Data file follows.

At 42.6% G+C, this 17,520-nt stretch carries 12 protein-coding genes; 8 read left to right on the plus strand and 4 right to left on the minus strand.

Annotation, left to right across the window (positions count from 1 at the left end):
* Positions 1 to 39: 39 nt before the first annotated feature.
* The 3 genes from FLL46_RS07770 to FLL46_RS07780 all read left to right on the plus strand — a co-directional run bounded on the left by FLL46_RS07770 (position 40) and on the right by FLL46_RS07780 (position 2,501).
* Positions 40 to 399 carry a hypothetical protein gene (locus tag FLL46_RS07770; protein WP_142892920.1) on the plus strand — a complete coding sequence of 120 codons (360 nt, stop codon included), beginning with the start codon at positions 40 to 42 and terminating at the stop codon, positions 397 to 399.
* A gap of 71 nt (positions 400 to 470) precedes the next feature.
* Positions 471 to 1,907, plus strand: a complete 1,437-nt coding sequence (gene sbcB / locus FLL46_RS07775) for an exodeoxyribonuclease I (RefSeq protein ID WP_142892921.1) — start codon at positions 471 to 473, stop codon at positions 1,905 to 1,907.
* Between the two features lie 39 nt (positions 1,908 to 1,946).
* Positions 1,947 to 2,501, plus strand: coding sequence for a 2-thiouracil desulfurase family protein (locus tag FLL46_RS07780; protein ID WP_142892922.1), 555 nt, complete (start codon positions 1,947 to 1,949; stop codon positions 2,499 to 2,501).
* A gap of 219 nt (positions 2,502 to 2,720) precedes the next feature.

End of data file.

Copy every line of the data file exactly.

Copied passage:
At 42.6% G+C, this 17,520-nt stretch carries 12 protein-coding genes; 8 read left to right on the plus strand and 4 right to left on the minus strand.

Annotation, left to right across the window (positions count from 1 at the left end):
* Positions 1 to 39: 39 nt before the first annotated feature.
* The 3 genes from FLL46_RS07770 to FLL46_RS07780 all read left to right on the plus strand — a co-directional run bounded on the left by FLL46_RS07770 (position 40) and on the right by FLL46_RS07780 (position 2,501).
* Positions 40 to 399 carry a hypothetical protein gene (locus tag FLL46_RS07770; protein WP_142892920.1) on the plus strand — a complete coding sequence of 120 codons (360 nt, stop codon included), beginning with the start codon at positions 40 to 42 and terminating at the stop codon, positions 397 to 399.
* A gap of 71 nt (positions 400 to 470) precedes the next feature.
* Positions 471 to 1,907, plus strand: a complete 1,437-nt coding sequence (gene sbcB / locus FLL46_RS07775) for an exodeoxyribonuclease I (RefSeq protein ID WP_142892921.1) — start codon at positions 471 to 473, stop codon at positions 1,905 to 1,907.
* Between the two features lie 39 nt (positions 1,908 to 1,946).
* Positions 1,947 to 2,501, plus strand: coding sequence for a 2-thiouracil desulfurase family protein (locus tag FLL46_RS07780; protein ID WP_142892922.1), 555 nt, complete (start codon positions 1,947 to 1,949; stop codon positions 2,499 to 2,501).
* A gap of 219 nt (positions 2,502 to 2,720) precedes the next feature.